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The Twelve Caesars Suetonius

The Twelve Caesars


Published 1957
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 About the Book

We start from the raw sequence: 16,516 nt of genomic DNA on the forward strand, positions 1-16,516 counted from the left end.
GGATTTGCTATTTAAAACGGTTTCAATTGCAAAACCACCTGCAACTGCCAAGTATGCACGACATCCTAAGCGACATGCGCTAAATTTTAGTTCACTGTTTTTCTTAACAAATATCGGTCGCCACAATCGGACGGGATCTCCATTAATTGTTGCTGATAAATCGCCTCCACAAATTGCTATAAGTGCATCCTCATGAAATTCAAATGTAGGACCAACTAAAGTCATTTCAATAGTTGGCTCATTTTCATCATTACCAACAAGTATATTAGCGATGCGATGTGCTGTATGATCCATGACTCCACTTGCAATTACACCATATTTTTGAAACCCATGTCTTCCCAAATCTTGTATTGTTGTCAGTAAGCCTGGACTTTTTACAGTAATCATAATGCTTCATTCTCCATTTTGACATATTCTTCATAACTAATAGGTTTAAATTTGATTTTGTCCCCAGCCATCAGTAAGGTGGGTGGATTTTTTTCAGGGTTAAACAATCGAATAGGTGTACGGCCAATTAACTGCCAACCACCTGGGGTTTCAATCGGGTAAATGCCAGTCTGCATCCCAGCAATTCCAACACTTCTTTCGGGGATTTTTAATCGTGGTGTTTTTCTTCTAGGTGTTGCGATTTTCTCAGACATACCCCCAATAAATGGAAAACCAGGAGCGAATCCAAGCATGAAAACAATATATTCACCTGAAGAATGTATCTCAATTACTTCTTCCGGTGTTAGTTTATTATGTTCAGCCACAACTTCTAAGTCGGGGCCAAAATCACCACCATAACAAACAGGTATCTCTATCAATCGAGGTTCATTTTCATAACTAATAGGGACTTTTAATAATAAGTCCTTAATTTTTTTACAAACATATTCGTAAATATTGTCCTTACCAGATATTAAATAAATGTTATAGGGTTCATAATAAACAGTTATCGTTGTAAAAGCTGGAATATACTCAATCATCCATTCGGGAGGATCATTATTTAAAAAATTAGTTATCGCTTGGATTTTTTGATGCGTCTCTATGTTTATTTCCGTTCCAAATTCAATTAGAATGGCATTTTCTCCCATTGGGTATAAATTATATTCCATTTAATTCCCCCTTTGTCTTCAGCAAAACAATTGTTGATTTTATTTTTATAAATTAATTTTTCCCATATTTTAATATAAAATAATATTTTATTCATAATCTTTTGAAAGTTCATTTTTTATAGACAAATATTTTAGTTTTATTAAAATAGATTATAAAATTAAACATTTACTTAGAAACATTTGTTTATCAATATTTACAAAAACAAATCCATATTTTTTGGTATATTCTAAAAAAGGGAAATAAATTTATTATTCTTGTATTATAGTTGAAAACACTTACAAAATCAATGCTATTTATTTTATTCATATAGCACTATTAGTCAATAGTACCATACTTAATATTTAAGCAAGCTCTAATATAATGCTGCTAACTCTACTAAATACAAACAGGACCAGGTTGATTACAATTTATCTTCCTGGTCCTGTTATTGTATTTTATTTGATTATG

This Penguin Classic of The Twelve Caesars by Suetonius is the perfect place to start for anybody interested in ancient Greco-Roman history and culture. Not only is this a most engaging translation by Robert Graves, author of I Claudius, but there is a short Forward by classics scholar, Michael Grant. Additionally, there are ten maps of the city of Rome and the Roman Empire along with a glossary of key terms. From my own experience, once I started reading, I couldn’t stop. Matter of fact, I was inspired to write a Goodreads review of each of the twelve Caesars – Julius Caesar, Augustus, Tiberius, Caligula, Nero, Galba, Otho, Vitellius, Vespasian, Titus, Domitian.Specifically, here are a couple of quotes from Michael Grant along with my brief comments:“Suetonius’ principal contribution lies in his relatively high degree of objectivity. With him, we have moved away from the traditional eulogistic treatment, and have entered a much more astringent atmosphere, in which the men whom he is describing are looked at with a cooler and more disenchanted eye.” ---------- This ‘disenchanted eye’ is a thoroughly modern perspective, one having synchronicity with our 21st century sensibilities.“The best quality of his work is his power to create rapid, dramatic, and often moving narratives, including, at times, impressive set-pieces, among which the death of Nero is especially notable.” ---------- Unlike a dry academic writing, Suetonius is lively, vivid and sometimes racy.And excerpts from the translation by Robert Graves:“During gladiatorial shows he would have the canopies removed as the hottest time of the day and forbid anyone to leave- or take away the usual equipment and pit feeble old fighters against decrepit wild animals- or stage comic duels between respectable householders who happened to be physically disabled in some way or other.”“Nero’s unreasonable craving for immortal fame made him change a number of well-known names of things and places in his own favor. The month of April, for instance, became Neroneus- and Rome was on the point of being renamed ‘Neropolis’.Again, once I started reading this book, I couldnt stop. Who would think a classic work of history and biography would be so engaging?